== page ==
Anxiety, according to a study cited by Peter Sergo in the Scientific American Journal Mind, (March 2008 p. 15)is the most common mental/emotional disorder in the United States, affecting 40 million adults, or 18.1% of the population. It can occur generically as in “generalized anxiety disorder, or manifest specifically as in phobias or obsessive-compulsive disorders as very specific kinds of symbolic situations that evoke the anxiety (closed or open spaces, or in OCD, contact with “contamination.) Anxiety has further complex dimensions in that as a quality, or “sensed feeling” it accompanies depression (as in “agitated depression). (According to the same survey, all mood disorders considered together are second with 20.9 million or 9.5% of the population.) Anxiety can occur in relation to environments like performance, or the job with a hostile boss. Anxiety resembles fear in its symptom: pounding heart, shallow breath or hyperventilation, clammy palms, paralysis. But in the clinical literature it has been called: “fear without an object.”
People who have suffered from anxiety know what a terrible, gnawing sensation it can be, and so efforts are made, from self-medication, to widely distributed and used anti-anxiety-agents, such as the benzodiazapenes, and the categore of agents called Selective Serotonin Reuptake Inhibitors (SSRI’s). Anxiety is usually (not always) asociated with overarousal, while depression is associated with underarousal. The LENS practitioner routinely tries to find where patients lie on a continuum from under aroused to over aroused. At times both conditions can be found in different parts of the brain (hence the use of brain maps.).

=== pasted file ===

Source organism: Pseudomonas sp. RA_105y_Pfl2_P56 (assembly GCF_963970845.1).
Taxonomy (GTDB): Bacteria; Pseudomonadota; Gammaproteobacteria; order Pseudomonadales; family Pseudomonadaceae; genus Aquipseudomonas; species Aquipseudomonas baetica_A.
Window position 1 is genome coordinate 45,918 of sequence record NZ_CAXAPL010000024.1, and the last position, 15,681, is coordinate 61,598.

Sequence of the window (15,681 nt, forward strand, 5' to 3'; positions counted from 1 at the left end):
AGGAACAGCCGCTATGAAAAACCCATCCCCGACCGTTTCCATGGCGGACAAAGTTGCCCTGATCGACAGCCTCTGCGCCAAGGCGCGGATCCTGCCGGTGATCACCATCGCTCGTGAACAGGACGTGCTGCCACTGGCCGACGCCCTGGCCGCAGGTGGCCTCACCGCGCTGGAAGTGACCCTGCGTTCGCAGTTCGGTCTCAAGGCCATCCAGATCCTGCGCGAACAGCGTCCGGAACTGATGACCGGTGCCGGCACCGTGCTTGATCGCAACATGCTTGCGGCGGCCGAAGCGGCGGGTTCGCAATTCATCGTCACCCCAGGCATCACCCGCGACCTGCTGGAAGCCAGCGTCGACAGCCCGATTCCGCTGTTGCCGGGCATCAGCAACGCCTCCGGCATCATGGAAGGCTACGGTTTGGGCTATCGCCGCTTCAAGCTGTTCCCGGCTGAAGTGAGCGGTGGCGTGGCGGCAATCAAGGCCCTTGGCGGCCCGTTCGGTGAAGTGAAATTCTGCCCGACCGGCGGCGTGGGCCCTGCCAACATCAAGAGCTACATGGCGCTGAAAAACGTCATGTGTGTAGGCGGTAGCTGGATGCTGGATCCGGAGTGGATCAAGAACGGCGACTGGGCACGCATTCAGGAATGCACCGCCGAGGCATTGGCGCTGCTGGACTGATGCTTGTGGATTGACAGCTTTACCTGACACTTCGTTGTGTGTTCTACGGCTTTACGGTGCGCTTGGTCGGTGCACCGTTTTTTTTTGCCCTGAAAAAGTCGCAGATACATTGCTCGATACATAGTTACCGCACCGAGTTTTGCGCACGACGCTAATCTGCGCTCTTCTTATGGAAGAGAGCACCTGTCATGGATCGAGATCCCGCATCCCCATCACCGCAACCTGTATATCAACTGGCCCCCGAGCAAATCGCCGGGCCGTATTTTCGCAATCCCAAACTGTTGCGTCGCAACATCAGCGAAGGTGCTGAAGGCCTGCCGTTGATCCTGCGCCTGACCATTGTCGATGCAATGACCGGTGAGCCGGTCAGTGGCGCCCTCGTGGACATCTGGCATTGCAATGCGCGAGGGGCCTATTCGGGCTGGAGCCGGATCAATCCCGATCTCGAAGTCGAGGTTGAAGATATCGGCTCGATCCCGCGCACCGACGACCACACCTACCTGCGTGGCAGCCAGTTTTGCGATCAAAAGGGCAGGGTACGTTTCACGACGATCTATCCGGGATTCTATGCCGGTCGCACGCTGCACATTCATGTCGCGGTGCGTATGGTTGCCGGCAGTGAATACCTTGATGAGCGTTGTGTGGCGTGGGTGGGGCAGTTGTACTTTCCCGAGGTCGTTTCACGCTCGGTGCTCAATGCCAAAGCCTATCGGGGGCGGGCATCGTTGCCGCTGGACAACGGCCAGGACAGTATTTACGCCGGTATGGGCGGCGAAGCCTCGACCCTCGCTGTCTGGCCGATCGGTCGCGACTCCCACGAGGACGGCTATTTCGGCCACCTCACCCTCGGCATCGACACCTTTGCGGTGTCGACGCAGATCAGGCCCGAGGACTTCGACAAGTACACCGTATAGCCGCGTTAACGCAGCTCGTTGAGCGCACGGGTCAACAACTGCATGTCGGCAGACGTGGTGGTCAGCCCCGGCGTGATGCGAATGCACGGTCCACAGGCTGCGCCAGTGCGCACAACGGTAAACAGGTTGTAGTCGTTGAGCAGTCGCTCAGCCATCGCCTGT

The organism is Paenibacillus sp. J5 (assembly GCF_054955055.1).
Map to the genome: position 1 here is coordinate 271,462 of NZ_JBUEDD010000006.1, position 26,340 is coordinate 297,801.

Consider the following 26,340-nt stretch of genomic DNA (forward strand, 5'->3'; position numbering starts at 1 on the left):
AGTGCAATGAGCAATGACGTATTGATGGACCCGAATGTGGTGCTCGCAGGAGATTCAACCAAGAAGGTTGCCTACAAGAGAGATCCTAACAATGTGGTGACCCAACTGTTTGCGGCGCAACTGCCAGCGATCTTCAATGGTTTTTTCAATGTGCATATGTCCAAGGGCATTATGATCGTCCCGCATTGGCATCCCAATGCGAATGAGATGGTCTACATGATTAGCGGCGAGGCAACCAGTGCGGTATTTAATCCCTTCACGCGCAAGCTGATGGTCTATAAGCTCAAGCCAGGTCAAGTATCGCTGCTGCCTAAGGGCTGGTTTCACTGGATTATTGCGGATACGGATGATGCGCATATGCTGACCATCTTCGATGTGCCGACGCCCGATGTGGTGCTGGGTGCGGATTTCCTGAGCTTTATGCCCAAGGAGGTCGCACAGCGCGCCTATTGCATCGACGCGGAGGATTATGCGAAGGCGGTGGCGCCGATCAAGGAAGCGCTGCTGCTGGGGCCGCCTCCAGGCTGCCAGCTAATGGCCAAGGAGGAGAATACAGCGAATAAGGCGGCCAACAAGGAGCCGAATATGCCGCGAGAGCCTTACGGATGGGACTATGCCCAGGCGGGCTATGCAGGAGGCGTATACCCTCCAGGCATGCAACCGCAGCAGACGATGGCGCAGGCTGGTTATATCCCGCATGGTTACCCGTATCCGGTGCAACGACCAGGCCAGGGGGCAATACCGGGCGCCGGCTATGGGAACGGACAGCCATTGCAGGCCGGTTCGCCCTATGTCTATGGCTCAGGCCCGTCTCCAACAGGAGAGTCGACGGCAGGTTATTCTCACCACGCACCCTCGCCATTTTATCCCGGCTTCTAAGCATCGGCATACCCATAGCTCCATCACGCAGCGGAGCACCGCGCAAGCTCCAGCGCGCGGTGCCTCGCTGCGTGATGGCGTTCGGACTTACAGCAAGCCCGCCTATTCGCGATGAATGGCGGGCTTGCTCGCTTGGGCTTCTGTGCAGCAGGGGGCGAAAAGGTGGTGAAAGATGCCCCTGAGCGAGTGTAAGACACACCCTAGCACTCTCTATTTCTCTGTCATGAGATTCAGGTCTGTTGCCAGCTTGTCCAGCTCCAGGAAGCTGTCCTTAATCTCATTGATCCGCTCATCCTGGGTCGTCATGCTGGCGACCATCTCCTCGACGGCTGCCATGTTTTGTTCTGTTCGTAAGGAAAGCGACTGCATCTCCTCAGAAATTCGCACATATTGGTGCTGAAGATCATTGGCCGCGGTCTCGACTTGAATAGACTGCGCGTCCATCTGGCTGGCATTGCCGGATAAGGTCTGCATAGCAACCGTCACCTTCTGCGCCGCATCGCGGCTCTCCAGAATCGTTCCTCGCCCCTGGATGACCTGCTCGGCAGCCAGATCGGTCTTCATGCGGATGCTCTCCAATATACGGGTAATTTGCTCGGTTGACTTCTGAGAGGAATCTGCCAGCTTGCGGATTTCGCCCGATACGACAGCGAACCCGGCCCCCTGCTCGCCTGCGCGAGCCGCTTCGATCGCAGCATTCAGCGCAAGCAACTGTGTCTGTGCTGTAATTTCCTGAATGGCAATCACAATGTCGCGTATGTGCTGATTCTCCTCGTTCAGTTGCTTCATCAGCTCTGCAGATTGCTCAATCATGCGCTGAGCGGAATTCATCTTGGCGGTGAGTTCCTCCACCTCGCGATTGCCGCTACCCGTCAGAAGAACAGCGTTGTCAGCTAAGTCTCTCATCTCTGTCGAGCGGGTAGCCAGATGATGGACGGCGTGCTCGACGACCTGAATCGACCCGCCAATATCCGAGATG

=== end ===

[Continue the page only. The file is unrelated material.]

The over-aroused people fall to the right side of the accompanying chart, that is to say, they wear themselves out with hypervigilance, insomnia, irritability. Because in a sense, these people drive themselves to exhaustion, they are more complex in responding to treatment, and may take longer than someone with a simple focal head injury (before which they were just fine).
In our 100 person study in The Journal of Neurotherapy (Vol 10, 2/3) Anxiety responded in a comparable way to the other symptom categories that we examined, such as mood instability and insomnia.
Some kinds of anxiety are physiologically driven and accompany hyperthyroidism, Parkinson’s disease, TBI and PTSD, and cardiac problems. In these cases, consult your physician or cardiologist. The LENS is more helpful in cases where the anxiety is due to customary brain conditions of arousal and vigilance. People are relieved to have the tyranny of anxiety lifted from them.